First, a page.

"Hot News" doctrine gets a body-blow

Electronic Frontier Foundation copyright attorney Corynne McSherry has news about Barclays v FlyOnTheWall.com, a case that asked the Second Circuit Court of Appeals to rule on whether the "Hot News" doctrine could be applied in the digital era. "Hot News" is an obscure corner of law that lets newsagencies treat publicly available facts as property and prevent others from reporting on them for a set time.

In Fly, the court heard argument that FlyOnTheWall.com was endangering the business-models of several financial recommendation services that provided stock-tips by reporting on those tips as soon as they were published. The court's decision is instructive:

The adoption of a new technology that injures or destroys present business models is commonplace. Whether fair or not, that cannot, without more, be prevented by application of the misappropriation tort… The Firms are making news; Fly, despite the Firms' understandable desire to protect their business model, is breaking it.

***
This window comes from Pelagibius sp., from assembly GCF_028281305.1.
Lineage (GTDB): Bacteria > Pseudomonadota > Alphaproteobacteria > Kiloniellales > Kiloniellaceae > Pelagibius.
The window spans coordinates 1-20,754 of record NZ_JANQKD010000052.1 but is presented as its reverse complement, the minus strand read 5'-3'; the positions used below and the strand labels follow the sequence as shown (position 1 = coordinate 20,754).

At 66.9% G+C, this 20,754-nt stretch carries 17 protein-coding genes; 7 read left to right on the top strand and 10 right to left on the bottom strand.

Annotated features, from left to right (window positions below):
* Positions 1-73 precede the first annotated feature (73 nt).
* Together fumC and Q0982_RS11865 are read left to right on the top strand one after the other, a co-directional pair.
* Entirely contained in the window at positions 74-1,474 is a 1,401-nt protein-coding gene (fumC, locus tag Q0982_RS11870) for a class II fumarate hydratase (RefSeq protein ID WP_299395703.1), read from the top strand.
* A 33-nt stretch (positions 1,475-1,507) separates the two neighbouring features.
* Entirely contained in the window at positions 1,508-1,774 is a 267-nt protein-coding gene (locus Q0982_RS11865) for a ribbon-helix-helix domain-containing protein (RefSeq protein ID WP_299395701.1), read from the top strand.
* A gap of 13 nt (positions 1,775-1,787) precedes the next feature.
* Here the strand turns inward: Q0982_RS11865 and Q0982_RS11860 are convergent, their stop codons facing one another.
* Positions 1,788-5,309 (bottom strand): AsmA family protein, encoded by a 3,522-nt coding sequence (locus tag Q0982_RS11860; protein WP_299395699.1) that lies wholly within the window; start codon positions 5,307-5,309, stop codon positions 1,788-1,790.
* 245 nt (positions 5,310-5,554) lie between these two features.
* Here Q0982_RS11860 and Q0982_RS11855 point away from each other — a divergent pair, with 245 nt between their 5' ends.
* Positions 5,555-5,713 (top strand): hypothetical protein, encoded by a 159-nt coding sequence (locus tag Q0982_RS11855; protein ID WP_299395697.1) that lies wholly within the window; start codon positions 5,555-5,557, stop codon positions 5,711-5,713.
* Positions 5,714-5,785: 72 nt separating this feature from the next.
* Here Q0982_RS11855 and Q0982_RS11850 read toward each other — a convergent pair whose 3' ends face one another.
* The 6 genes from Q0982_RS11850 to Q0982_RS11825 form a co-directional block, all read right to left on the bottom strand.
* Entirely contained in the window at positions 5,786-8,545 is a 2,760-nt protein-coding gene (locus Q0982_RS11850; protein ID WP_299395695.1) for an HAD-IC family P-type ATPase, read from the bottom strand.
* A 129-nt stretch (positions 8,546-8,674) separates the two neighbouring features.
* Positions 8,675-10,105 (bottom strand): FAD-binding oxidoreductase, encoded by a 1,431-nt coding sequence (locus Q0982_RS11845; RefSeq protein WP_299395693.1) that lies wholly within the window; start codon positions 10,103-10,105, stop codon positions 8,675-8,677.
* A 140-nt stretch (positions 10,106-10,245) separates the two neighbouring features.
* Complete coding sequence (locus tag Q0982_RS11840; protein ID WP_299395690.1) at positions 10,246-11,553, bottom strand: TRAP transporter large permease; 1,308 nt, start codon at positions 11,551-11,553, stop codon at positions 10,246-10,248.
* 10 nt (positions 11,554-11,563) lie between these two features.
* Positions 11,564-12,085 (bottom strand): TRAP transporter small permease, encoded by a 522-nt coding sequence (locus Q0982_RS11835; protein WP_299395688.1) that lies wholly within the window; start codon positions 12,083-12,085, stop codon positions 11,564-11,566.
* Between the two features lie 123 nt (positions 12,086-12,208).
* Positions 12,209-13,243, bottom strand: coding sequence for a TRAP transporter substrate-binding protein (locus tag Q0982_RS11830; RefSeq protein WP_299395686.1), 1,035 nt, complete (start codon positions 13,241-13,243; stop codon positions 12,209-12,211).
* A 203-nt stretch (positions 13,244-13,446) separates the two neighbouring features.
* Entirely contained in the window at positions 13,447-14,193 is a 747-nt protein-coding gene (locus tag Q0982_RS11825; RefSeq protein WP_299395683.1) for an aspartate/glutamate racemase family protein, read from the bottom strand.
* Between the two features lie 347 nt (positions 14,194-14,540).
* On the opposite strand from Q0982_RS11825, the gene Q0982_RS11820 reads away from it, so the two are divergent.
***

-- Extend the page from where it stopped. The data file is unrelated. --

The court found in Fly's favor, and ruled that the "Hot News" doctrine is even narrower than previously thought, and can only be applied in true "free riding" cases where one news-entity is copying a competitor verbatim — Merrill Lynch, Morgan Stanley, and Lehman Brothers and the other plaintiffs aren't news agencies, they're news. Their stock tips are newsworthy. When Fly reported on them and undermined their profitability, it was tough noogies (an incredibly underused legal concept, IME).

EFF was amicus on the case, and filed comments with Citizen Media Law Project and Public Citizen asking the court to find as it did. Other amici who took the defendant's side included Google and Twitter.

The "Hot News" Doctrine After Fly On the Wall: Surviving, But On Life Support